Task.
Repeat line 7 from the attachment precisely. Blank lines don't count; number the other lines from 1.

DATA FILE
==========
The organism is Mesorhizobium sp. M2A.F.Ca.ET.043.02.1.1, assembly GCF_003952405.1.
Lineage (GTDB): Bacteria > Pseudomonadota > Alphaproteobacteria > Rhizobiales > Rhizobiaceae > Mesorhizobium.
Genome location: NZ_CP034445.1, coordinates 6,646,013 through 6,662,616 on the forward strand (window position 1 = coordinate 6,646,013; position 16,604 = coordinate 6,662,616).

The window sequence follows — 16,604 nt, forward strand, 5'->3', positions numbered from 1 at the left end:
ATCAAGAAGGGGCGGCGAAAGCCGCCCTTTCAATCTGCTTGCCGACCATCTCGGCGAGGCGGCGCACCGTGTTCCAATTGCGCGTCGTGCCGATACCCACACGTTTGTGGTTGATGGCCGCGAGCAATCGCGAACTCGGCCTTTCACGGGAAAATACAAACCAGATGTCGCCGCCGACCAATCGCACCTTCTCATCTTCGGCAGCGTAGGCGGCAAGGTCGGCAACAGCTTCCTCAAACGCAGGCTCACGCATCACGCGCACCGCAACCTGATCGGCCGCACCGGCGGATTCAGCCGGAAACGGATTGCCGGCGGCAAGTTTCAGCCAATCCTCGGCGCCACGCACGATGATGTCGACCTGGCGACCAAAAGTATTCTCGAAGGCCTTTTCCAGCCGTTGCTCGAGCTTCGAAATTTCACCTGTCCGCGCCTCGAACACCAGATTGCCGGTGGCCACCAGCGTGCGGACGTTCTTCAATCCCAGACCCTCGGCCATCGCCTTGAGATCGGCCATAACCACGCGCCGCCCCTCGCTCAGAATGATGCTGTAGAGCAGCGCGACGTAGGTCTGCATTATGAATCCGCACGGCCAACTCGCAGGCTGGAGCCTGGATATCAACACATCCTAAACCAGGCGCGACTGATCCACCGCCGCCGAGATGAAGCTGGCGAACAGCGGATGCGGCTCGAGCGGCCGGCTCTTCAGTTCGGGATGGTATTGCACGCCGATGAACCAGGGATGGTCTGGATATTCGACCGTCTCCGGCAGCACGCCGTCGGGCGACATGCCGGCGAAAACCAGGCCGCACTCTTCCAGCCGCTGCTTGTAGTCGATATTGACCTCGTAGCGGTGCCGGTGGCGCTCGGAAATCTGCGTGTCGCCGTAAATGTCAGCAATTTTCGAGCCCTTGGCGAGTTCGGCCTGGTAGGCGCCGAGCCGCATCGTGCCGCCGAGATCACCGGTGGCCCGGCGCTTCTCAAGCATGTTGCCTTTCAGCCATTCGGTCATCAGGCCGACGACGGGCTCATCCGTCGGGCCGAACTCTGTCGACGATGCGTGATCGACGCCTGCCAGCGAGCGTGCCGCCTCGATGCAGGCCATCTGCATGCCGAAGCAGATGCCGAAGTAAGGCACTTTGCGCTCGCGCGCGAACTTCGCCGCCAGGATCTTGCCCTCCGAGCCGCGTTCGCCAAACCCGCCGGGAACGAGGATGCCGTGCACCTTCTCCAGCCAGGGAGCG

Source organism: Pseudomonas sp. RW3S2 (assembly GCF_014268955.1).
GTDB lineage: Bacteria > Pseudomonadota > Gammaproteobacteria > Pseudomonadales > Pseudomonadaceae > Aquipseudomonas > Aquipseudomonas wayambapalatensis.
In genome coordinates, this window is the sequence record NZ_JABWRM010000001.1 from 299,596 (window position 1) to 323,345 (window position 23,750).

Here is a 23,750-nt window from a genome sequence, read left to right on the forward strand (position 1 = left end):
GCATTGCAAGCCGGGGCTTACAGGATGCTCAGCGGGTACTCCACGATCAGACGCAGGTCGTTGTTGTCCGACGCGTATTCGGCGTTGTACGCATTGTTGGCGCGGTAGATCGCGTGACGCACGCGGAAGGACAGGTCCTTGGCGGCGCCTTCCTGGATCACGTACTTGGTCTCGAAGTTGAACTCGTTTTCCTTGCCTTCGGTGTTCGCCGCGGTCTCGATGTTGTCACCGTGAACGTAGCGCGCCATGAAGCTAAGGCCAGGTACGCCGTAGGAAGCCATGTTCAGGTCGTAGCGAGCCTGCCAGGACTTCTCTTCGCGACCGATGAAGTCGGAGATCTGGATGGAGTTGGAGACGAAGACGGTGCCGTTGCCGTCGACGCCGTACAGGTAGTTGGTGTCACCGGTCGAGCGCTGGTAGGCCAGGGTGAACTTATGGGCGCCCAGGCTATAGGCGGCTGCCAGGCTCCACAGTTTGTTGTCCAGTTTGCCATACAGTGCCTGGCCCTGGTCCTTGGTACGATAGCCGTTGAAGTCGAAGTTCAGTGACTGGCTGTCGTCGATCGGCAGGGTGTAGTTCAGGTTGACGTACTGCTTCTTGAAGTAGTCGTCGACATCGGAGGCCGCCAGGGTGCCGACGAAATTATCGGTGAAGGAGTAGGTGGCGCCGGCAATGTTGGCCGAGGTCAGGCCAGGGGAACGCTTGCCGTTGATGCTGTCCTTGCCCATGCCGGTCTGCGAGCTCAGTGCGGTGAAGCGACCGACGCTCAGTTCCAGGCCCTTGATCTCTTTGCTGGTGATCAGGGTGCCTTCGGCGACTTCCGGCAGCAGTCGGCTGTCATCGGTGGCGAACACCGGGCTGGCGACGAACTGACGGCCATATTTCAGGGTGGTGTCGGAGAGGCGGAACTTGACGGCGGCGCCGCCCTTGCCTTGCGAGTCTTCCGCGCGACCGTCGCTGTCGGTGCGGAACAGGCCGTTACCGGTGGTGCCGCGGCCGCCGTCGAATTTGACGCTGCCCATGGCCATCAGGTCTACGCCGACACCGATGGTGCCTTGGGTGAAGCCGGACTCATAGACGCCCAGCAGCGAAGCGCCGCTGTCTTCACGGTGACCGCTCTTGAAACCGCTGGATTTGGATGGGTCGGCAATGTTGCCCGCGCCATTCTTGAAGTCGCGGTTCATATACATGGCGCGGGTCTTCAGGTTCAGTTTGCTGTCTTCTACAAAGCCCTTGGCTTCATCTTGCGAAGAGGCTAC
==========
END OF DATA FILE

GTDB lineage: Bacteria > Pseudomonadota > Gammaproteobacteria > Pseudomonadales > Pseudomonadaceae > Aquipseudomonas > Aquipseudomonas wayambapalatensis.